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The longer you spin out the arguments the more they would be likely to abandon the fine or run out of time.
As Alex suggested, you could impose your own time-limit, such as “If I do not receive the information requested within 14 days I will assume you have (a) withdrawn all accusation/s, (b) cancelled all associated penalties & charges and (c) ceased all action/s”.
Again, I would reiterate that I am not a lawyer, so I cannot be sure, but I would repeat Peter’s suggestion that if you are a European Union resident and you have received a fine more than 210 days after an offence, you should write back quoting case no C-224/00, and saying you will write to MEPs etc about this.
If this does not get the Italian authorities off your back – then speak to a lawyer (class actions are possible in Italy now -and I know a good firm of lawyers too! In summary – if you received a fine for any motoring offence after 210 days, and you are an EU citizen, you may be able to refuse to pay on the basis of C-224/00.
It seems you are allowed 60 days from receiving a fine to pay up or appeal, so you could email or fax – in your own language – on the 59th day from receiving a penalty notice in Italian (or an incorrect own-language translation containing bad grammar or wrong spelling such as “Grait” Britain), saying you don’t understand it and ask for an accurate translation.
Meanwhile the 210-day clock is still ticking, as the notice doesn’t count as served unless it’s , and of course sent by registered post.
2 – Everyone charged with a criminal offence shall be , of the nature and cause of the accusation against him; (b) to have adequate time and facilities for the preparation of his defence; (c) to defend himself in person or through legal assistance of his own choosing or, if he has not sufficient means to pay for legal assistance, to be given it free when the interests of justice so require; (d) to examine or have examined witnesses against him and to obtain the attendance and examination of witnesses on his behalf under the same conditions as witnesses against him; (e) to have the of an accusation – presumably so you can recall the circumstances of the incident and collect any evidence you need while memories are still fresh.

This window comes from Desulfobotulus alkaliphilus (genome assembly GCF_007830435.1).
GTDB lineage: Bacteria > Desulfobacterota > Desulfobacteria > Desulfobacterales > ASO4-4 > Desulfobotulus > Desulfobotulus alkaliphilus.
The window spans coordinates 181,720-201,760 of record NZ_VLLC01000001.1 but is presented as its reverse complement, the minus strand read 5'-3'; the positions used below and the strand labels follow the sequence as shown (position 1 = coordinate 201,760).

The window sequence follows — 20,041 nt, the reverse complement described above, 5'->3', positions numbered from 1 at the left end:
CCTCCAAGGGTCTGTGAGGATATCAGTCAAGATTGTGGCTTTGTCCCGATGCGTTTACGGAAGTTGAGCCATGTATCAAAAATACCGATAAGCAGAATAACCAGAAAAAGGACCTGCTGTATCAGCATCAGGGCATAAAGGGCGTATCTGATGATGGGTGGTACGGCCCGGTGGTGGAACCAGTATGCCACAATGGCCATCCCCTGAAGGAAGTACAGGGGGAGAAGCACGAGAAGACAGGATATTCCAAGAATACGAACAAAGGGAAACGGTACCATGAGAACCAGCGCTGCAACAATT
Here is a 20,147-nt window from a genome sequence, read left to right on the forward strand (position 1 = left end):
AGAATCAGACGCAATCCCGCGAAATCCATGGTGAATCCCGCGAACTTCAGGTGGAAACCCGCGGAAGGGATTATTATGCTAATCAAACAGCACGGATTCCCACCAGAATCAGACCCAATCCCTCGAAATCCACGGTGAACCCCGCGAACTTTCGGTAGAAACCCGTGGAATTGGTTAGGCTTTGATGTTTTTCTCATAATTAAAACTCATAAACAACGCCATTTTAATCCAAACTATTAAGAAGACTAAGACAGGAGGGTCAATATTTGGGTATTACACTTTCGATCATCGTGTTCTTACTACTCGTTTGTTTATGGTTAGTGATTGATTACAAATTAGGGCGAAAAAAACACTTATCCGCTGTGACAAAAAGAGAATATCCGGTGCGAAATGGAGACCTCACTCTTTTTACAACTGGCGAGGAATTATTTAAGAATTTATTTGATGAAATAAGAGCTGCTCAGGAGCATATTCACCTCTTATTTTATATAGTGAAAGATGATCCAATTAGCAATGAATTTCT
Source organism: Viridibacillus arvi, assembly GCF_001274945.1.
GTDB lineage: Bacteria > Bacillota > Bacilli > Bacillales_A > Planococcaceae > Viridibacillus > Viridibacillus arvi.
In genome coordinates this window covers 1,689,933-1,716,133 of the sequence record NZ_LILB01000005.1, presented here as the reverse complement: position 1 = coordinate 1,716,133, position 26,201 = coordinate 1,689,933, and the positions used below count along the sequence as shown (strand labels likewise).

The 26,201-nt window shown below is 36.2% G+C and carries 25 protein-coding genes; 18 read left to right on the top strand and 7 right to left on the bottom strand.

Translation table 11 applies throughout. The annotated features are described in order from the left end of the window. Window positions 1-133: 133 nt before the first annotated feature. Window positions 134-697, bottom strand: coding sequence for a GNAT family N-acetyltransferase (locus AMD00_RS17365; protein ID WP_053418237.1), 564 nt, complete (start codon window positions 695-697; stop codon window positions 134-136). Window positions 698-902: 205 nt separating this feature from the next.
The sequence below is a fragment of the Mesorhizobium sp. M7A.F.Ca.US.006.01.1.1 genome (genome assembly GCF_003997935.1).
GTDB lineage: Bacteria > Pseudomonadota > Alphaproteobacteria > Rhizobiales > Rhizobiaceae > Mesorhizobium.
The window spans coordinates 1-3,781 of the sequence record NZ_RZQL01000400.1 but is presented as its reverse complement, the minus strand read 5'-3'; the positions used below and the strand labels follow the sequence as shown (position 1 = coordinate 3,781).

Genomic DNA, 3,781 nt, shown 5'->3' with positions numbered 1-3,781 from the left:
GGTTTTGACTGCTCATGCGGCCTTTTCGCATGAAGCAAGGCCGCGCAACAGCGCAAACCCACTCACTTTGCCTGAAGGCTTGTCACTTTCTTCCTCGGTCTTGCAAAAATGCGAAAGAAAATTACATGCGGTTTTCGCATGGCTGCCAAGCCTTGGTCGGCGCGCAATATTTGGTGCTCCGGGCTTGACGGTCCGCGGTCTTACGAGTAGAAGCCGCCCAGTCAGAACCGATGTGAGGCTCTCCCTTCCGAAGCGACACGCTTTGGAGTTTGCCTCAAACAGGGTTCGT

If it contains any factual errors (name, time, date, location, car Reg.
No, make, model etc) you can safely ignore it as it does not accurately describe the accusation and is thus unprovable – but don’t tell ‘em as they could re-issue a correct one within the 210-day period.
And here is a comment from reader Pablo, dated 7 March 2010, which other people may find interesting: Many posts above complain about the Italian authorities’ delay in notifying traffic penalties and their insistence on communicating in Italian.
Fear not – the law is on your side, as I think both issues contravene the European Convention on Human Rights, specifically Part I Article 6:“1 – In the determination of his civil rights and obligations or of any criminal charge against him, everyone is entitled to a fair and public hearing by an independent and impartial tribunal established by law.
You can form your own opinion of why Italian authorities delay sending a penalty notice for a year or more.